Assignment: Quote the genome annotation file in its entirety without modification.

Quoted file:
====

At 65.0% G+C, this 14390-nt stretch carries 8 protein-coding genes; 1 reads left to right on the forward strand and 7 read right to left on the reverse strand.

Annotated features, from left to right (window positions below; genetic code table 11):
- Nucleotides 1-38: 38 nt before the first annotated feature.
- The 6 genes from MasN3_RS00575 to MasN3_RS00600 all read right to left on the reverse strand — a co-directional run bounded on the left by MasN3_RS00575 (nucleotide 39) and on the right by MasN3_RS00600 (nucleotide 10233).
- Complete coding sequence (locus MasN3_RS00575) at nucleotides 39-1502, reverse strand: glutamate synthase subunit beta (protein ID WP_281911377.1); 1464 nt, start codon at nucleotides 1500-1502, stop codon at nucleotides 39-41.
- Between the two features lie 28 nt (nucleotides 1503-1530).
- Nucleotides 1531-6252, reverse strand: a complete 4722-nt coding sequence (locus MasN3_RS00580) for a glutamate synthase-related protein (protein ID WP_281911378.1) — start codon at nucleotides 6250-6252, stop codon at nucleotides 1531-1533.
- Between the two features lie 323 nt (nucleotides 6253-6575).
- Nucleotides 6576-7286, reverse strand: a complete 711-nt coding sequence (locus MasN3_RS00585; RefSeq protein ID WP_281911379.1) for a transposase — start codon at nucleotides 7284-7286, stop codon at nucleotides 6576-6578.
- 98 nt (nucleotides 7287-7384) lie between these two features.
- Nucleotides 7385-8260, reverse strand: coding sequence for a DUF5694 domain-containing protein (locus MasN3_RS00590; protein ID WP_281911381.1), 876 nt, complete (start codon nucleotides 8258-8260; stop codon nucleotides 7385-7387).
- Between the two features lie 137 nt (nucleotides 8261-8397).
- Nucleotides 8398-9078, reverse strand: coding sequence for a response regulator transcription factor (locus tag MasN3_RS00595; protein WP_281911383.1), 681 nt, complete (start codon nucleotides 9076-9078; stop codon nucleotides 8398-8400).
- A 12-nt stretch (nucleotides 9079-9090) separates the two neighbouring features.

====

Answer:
At 65.0% G+C, this 14390-nt stretch carries 8 protein-coding genes; 1 reads left to right on the forward strand and 7 read right to left on the reverse strand.

Annotated features, from left to right (window positions below; genetic code table 11):
- Nucleotides 1-38: 38 nt before the first annotated feature.
- The 6 genes from MasN3_RS00575 to MasN3_RS00600 all read right to left on the reverse strand — a co-directional run bounded on the left by MasN3_RS00575 (nucleotide 39) and on the right by MasN3_RS00600 (nucleotide 10233).
- Complete coding sequence (locus MasN3_RS00575) at nucleotides 39-1502, reverse strand: glutamate synthase subunit beta (protein ID WP_281911377.1); 1464 nt, start codon at nucleotides 1500-1502, stop codon at nucleotides 39-41.
- Between the two features lie 28 nt (nucleotides 1503-1530).
- Nucleotides 1531-6252, reverse strand: a complete 4722-nt coding sequence (locus MasN3_RS00580) for a glutamate synthase-related protein (protein ID WP_281911378.1) — start codon at nucleotides 6250-6252, stop codon at nucleotides 1531-1533.
- Between the two features lie 323 nt (nucleotides 6253-6575).
- Nucleotides 6576-7286, reverse strand: a complete 711-nt coding sequence (locus MasN3_RS00585; RefSeq protein ID WP_281911379.1) for a transposase — start codon at nucleotides 7284-7286, stop codon at nucleotides 6576-6578.
- 98 nt (nucleotides 7287-7384) lie between these two features.
- Nucleotides 7385-8260, reverse strand: coding sequence for a DUF5694 domain-containing protein (locus MasN3_RS00590; protein ID WP_281911381.1), 876 nt, complete (start codon nucleotides 8258-8260; stop codon nucleotides 7385-7387).
- Between the two features lie 137 nt (nucleotides 8261-8397).
- Nucleotides 8398-9078, reverse strand: coding sequence for a response regulator transcription factor (locus tag MasN3_RS00595; protein WP_281911383.1), 681 nt, complete (start codon nucleotides 9076-9078; stop codon nucleotides 8398-8400).
- A 12-nt stretch (nucleotides 9079-9090) separates the two neighbouring features.